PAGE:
We welcome this review by guest contributor Martin Fraenkel, from the Royal Festival Hall in London.
Chopin, Nocturnes, M. Pollini
The scheduled Schumann Allegro, op. 8, and Fantasie, op. 17, filled the first half. The impact of this passionate romanticism seemed strangely misplaced after the Schoenberg. Pollini’s well-drawn melodic lines provided some tender moments, especially in the third movement of the Fantasie. The at-times fiendishly difficult fast passages, however, rather revealed the declining powers of Pollini’s finger work. The sense that he was straining to the limit was only emphasized by his rather audible singing which broke out intermittently. One began to fear what might happen in the Fantasie’s second movement, described in Harriet Smith’s program note as a “real graveyard for pianists” and not for the “faint of heart.” In the event, Pollini hung on gamely, if no longer imperiously.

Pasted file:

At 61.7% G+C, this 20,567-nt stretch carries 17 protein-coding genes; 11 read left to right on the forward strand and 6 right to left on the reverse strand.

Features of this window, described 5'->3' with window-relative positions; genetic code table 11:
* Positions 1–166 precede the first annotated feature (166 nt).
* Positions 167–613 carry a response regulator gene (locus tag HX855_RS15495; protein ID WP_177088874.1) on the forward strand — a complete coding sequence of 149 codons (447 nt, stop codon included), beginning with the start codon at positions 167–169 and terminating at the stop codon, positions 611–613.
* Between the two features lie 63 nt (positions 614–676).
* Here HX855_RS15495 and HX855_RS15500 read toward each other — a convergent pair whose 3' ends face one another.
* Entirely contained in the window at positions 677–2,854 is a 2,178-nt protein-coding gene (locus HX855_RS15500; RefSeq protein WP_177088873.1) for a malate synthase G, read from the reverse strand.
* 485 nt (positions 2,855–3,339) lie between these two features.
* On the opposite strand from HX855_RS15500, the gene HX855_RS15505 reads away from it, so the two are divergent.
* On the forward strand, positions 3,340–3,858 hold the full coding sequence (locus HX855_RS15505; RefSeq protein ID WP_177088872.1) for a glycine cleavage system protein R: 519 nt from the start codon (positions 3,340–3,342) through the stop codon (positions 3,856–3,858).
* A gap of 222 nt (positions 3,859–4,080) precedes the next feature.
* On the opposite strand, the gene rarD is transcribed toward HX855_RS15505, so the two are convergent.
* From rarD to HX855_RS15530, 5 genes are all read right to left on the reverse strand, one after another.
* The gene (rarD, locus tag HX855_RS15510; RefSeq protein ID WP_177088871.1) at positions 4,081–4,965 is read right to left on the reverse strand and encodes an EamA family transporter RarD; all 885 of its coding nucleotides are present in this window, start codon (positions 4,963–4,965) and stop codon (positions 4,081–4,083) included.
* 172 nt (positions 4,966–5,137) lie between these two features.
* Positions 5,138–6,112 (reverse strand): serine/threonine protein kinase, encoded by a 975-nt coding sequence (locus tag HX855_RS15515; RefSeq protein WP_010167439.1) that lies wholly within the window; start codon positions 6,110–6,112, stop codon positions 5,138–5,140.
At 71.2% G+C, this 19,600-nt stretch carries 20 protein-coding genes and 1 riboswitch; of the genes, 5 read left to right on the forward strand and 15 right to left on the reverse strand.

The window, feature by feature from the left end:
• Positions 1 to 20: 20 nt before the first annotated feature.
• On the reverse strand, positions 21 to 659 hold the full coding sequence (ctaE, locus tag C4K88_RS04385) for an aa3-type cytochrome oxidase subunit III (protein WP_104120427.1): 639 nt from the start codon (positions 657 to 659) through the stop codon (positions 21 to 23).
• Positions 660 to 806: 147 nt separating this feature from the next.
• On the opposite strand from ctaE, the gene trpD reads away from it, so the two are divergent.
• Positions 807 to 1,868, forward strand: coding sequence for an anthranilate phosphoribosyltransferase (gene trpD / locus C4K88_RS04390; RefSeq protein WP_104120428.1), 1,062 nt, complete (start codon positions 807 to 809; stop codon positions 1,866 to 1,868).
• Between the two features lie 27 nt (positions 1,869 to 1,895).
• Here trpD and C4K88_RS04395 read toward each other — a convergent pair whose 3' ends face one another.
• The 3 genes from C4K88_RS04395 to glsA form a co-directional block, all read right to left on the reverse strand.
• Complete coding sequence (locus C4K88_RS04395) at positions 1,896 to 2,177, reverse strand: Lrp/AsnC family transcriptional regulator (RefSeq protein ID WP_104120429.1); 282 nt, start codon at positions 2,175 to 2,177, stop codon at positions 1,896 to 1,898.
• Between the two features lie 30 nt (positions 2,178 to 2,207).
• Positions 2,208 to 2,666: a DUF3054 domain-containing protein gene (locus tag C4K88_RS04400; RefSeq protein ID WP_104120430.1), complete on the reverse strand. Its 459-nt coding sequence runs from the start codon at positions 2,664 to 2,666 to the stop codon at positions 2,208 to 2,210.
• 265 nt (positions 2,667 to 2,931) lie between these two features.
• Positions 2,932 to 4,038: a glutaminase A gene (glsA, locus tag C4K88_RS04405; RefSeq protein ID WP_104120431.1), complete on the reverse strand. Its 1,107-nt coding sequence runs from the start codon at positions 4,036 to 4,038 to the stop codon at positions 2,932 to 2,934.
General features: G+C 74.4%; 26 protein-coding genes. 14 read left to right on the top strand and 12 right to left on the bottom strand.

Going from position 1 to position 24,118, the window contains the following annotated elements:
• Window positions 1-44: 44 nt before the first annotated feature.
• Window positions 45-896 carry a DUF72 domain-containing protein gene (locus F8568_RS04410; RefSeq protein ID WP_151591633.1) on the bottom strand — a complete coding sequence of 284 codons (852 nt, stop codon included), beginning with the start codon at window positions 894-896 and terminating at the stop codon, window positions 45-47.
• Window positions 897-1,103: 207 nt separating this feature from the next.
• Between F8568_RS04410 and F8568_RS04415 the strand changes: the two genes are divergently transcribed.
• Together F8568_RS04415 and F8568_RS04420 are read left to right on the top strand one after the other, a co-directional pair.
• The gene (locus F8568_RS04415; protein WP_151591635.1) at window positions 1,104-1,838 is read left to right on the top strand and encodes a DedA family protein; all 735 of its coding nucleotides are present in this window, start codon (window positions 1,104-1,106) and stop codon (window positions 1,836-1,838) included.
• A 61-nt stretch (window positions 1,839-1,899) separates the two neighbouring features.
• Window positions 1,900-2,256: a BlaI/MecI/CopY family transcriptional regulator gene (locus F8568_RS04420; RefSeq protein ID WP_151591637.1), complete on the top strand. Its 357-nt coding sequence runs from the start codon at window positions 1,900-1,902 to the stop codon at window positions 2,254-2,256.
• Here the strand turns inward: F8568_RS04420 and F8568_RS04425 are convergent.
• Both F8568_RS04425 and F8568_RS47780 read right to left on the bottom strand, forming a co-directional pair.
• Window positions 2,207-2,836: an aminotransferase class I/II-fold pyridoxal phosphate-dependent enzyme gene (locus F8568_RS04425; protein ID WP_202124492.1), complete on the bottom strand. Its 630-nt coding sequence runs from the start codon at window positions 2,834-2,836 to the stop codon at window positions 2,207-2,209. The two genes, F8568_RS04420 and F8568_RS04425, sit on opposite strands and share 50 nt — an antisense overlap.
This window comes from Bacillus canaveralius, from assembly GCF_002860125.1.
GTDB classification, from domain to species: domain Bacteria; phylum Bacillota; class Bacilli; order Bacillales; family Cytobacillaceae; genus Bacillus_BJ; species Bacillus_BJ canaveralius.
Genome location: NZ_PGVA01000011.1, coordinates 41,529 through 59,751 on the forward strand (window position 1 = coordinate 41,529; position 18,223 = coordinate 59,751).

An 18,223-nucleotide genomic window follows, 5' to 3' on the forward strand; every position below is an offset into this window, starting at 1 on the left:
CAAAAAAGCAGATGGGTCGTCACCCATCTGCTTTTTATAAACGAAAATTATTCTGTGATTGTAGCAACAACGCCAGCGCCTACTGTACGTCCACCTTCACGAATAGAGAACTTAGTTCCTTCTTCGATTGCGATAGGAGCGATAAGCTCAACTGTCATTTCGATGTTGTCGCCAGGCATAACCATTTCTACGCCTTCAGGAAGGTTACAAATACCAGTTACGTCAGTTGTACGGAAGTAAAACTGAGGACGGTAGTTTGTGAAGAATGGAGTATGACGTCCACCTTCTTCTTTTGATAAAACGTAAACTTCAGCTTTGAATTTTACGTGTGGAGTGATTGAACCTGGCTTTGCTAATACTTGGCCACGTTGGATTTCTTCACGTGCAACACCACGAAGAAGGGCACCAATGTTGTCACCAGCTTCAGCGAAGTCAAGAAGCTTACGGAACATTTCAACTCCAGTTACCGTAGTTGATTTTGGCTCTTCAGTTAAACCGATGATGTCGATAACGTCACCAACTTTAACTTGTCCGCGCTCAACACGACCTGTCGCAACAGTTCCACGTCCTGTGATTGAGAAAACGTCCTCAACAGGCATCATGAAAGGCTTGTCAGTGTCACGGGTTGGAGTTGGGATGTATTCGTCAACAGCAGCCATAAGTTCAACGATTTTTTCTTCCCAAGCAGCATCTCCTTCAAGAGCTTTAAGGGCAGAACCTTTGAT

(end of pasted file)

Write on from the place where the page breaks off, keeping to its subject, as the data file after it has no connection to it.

Andrew Clements, Maurizio Pollini review – glimpses of greatness amid the gloom (The Guardian, March 3)
Michael Church, Maurizio Pollini, Royal Festival Hall, classical review: Exquisitely wrought and flawlessly delivered (The Independent, March 3)
Two further Chopin encores ensued. With many members of London’s burgeoning expatriate Italian population among them, the audience was by now on its feet. One rather felt that this was a mark of a nation’s pride and gratitude, not so much for the evening but for a great career perhaps nearing its end.